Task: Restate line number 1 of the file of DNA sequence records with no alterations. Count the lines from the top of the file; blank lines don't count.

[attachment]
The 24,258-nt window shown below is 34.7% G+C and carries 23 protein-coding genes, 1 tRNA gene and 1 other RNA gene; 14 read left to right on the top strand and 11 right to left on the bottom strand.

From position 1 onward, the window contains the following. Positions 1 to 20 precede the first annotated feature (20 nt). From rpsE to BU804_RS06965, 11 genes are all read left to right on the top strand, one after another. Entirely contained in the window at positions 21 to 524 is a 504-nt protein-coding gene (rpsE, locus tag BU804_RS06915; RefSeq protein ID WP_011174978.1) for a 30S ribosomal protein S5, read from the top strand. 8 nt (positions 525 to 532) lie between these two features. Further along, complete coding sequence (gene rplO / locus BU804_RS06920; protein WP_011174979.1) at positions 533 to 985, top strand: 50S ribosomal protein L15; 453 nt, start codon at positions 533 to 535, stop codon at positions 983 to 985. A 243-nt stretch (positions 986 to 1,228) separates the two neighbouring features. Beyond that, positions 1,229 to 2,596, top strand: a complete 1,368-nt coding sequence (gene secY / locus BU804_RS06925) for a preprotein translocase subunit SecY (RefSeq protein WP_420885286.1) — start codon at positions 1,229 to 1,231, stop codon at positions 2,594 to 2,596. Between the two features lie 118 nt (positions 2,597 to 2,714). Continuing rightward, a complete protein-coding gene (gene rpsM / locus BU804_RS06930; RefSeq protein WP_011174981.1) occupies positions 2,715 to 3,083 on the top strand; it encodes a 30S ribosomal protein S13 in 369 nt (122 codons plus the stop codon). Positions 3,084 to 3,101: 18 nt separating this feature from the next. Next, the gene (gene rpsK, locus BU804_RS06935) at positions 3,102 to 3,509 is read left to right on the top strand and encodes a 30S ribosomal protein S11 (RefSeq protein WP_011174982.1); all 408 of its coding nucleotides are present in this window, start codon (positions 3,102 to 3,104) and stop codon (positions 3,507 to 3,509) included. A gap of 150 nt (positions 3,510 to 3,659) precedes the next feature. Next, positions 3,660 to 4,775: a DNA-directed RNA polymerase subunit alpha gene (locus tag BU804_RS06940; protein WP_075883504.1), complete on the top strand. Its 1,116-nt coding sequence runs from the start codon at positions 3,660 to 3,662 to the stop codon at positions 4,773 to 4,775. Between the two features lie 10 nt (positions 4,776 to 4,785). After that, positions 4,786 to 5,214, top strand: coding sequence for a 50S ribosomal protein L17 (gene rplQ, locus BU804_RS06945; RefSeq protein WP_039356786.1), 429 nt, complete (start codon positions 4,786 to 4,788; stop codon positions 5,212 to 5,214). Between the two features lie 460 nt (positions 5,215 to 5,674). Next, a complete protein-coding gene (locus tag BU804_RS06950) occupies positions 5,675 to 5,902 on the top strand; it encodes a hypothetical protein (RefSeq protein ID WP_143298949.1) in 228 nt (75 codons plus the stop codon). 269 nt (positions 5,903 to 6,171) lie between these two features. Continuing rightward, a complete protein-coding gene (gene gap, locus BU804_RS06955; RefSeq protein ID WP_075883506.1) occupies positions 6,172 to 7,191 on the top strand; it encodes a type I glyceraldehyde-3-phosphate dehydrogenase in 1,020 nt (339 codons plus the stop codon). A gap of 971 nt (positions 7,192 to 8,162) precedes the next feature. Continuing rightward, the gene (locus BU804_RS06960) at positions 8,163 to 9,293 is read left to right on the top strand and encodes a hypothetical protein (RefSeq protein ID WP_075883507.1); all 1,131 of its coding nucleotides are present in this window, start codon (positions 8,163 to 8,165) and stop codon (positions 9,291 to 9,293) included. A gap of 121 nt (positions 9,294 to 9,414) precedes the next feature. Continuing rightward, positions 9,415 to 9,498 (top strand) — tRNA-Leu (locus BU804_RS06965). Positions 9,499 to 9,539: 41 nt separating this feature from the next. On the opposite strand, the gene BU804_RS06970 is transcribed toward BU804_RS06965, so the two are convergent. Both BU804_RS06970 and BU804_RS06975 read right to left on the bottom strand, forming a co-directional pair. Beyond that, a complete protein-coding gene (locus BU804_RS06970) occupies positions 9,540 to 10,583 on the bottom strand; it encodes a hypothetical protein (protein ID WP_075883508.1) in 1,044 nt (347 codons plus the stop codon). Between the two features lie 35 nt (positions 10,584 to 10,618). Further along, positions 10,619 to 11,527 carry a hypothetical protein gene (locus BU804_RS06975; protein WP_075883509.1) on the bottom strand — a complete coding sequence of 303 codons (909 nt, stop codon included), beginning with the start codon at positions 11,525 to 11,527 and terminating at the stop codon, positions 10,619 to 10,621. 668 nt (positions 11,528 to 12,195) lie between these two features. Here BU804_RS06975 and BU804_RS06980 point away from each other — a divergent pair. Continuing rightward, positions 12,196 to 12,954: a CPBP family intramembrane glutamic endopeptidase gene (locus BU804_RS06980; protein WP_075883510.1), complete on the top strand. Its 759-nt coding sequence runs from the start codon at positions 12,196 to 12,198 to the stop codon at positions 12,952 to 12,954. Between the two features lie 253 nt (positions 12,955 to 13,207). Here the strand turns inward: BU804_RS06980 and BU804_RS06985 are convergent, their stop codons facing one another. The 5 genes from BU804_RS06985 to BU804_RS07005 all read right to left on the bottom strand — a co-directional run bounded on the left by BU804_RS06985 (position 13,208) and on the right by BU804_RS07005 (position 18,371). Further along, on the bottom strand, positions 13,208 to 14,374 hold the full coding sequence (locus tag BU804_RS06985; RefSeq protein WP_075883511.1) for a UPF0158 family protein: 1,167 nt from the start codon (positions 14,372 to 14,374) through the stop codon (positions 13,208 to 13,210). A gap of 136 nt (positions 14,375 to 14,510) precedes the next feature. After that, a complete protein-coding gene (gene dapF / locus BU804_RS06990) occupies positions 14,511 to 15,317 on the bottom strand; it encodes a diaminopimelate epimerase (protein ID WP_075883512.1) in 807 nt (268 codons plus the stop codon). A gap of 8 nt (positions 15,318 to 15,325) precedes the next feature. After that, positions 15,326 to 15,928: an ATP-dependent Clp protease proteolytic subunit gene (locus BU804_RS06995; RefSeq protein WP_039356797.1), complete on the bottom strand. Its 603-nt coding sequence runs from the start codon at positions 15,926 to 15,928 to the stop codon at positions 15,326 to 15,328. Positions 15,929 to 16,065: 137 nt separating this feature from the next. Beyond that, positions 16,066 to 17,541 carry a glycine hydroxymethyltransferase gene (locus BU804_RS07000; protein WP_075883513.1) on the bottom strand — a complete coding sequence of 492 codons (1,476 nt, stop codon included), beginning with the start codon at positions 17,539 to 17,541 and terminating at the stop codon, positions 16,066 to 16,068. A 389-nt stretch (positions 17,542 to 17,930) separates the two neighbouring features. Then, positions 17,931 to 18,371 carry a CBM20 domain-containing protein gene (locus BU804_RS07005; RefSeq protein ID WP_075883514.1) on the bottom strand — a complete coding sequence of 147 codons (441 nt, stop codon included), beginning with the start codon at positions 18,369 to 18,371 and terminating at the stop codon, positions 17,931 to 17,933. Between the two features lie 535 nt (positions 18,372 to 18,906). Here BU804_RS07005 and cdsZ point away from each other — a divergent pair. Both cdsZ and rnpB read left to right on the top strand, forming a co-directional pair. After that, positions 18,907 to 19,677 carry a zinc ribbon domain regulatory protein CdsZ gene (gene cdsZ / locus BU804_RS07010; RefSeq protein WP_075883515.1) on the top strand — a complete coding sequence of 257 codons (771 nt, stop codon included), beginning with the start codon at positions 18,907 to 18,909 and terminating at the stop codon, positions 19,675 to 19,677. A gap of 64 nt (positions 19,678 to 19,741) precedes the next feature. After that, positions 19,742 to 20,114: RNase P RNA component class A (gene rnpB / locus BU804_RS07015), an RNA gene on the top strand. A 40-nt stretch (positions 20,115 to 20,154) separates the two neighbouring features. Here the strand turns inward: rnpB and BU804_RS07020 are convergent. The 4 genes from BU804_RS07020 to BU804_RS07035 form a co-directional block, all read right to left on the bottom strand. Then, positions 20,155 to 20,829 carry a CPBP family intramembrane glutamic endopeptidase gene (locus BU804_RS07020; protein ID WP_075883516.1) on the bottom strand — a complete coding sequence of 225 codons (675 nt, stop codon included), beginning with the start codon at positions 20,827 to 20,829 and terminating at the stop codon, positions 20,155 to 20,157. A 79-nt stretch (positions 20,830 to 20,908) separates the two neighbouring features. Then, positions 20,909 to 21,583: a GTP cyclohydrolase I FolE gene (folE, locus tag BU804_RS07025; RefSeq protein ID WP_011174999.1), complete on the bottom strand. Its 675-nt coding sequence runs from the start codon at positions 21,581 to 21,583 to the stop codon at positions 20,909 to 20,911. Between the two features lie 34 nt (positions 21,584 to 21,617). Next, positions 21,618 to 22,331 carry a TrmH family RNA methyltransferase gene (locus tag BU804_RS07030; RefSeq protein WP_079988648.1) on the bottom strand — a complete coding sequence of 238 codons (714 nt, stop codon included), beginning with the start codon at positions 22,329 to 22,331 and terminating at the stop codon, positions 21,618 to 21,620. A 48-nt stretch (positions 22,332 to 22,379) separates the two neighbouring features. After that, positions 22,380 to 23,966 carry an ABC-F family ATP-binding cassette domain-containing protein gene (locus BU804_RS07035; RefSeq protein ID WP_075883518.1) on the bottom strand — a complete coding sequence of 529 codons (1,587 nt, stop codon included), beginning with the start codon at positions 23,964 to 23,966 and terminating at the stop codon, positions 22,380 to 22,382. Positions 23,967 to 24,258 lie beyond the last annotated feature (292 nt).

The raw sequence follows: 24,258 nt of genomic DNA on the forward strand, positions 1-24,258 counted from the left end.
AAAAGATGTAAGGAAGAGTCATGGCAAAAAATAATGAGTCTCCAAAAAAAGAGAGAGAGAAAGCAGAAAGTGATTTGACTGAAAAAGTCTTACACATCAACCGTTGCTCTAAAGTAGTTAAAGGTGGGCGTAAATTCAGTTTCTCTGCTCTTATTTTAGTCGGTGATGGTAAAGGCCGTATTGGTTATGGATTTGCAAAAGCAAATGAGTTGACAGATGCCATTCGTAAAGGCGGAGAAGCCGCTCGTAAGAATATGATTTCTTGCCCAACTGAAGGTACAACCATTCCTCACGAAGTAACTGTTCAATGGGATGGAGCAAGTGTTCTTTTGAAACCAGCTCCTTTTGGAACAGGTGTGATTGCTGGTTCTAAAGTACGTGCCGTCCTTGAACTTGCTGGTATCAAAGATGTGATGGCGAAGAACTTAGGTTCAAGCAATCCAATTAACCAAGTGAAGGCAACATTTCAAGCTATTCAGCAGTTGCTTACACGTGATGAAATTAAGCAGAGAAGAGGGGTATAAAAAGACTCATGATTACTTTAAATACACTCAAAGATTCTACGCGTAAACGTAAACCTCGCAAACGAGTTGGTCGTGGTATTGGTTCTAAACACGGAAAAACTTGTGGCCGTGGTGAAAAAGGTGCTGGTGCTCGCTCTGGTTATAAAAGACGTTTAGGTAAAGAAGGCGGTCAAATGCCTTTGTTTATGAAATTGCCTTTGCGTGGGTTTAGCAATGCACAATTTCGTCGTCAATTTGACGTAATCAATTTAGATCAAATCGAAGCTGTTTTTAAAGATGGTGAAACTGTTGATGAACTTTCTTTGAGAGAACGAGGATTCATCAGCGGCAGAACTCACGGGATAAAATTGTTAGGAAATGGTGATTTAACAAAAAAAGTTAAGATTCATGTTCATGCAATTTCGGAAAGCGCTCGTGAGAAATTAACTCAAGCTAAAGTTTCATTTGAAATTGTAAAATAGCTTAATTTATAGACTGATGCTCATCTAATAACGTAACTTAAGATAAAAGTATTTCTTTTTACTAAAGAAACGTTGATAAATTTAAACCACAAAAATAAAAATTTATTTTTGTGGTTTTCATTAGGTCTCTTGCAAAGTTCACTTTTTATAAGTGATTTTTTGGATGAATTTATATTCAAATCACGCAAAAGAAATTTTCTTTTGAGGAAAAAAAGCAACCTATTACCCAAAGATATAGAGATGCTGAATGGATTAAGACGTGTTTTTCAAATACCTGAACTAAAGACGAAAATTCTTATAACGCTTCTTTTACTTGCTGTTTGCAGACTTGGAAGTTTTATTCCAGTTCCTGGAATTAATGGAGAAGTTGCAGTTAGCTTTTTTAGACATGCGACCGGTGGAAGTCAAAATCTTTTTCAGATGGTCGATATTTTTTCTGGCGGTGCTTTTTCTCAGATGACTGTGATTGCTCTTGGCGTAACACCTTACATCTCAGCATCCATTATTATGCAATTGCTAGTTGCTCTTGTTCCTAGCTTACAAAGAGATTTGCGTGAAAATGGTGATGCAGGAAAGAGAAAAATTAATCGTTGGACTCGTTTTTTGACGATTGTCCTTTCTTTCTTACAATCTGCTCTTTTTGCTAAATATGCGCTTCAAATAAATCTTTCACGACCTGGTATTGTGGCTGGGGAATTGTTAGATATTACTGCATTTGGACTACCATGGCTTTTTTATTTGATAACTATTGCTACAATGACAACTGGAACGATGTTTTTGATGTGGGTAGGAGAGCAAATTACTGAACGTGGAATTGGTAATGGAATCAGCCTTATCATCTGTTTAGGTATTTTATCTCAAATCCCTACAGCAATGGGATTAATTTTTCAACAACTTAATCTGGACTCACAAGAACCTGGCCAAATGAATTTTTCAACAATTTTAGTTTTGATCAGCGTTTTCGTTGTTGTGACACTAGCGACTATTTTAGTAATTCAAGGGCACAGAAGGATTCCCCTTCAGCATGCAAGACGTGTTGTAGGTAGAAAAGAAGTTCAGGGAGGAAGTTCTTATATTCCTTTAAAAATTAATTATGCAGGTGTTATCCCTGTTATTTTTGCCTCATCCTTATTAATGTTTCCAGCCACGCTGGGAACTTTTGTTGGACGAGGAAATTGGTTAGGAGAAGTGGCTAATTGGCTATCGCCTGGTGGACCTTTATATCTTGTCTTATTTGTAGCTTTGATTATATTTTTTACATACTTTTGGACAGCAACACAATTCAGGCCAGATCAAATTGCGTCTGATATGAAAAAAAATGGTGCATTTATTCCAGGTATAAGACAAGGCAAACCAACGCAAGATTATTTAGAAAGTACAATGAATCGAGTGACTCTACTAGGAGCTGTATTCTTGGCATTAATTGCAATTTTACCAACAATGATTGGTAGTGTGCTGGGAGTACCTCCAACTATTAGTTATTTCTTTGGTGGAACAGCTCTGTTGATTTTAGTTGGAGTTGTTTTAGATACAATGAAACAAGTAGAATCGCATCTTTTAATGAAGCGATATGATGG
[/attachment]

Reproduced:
The 24,258-nt window shown below is 34.7% G+C and carries 23 protein-coding genes, 1 tRNA gene and 1 other RNA gene; 14 read left to right on the top strand and 11 right to left on the bottom strand.